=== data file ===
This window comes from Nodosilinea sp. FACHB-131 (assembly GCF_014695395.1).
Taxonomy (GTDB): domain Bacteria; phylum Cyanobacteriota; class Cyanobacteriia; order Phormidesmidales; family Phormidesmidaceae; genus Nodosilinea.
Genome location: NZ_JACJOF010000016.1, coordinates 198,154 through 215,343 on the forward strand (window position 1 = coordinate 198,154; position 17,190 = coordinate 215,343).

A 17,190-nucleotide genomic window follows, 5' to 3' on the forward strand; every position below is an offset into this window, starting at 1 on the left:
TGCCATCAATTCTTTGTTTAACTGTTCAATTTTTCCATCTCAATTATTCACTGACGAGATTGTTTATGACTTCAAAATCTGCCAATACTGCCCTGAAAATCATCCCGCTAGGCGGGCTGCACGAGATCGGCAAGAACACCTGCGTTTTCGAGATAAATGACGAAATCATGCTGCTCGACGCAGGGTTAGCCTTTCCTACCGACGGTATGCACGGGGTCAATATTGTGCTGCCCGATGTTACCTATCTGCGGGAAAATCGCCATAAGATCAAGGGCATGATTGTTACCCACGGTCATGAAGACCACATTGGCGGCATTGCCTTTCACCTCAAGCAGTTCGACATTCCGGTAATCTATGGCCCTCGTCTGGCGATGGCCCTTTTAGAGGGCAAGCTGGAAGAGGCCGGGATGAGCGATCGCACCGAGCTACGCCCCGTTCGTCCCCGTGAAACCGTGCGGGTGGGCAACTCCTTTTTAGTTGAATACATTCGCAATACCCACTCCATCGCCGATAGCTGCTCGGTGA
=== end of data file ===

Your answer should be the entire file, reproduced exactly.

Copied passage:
This window comes from Nodosilinea sp. FACHB-131 (assembly GCF_014695395.1).
Taxonomy (GTDB): domain Bacteria; phylum Cyanobacteriota; class Cyanobacteriia; order Phormidesmidales; family Phormidesmidaceae; genus Nodosilinea.
Genome location: NZ_JACJOF010000016.1, coordinates 198,154 through 215,343 on the forward strand (window position 1 = coordinate 198,154; position 17,190 = coordinate 215,343).

A 17,190-nucleotide genomic window follows, 5' to 3' on the forward strand; every position below is an offset into this window, starting at 1 on the left:
TGCCATCAATTCTTTGTTTAACTGTTCAATTTTTCCATCTCAATTATTCACTGACGAGATTGTTTATGACTTCAAAATCTGCCAATACTGCCCTGAAAATCATCCCGCTAGGCGGGCTGCACGAGATCGGCAAGAACACCTGCGTTTTCGAGATAAATGACGAAATCATGCTGCTCGACGCAGGGTTAGCCTTTCCTACCGACGGTATGCACGGGGTCAATATTGTGCTGCCCGATGTTACCTATCTGCGGGAAAATCGCCATAAGATCAAGGGCATGATTGTTACCCACGGTCATGAAGACCACATTGGCGGCATTGCCTTTCACCTCAAGCAGTTCGACATTCCGGTAATCTATGGCCCTCGTCTGGCGATGGCCCTTTTAGAGGGCAAGCTGGAAGAGGCCGGGATGAGCGATCGCACCGAGCTACGCCCCGTTCGTCCCCGTGAAACCGTGCGGGTGGGCAACTCCTTTTTAGTTGAATACATTCGCAATACCCACTCCATCGCCGATAGCTGCTCGGTGA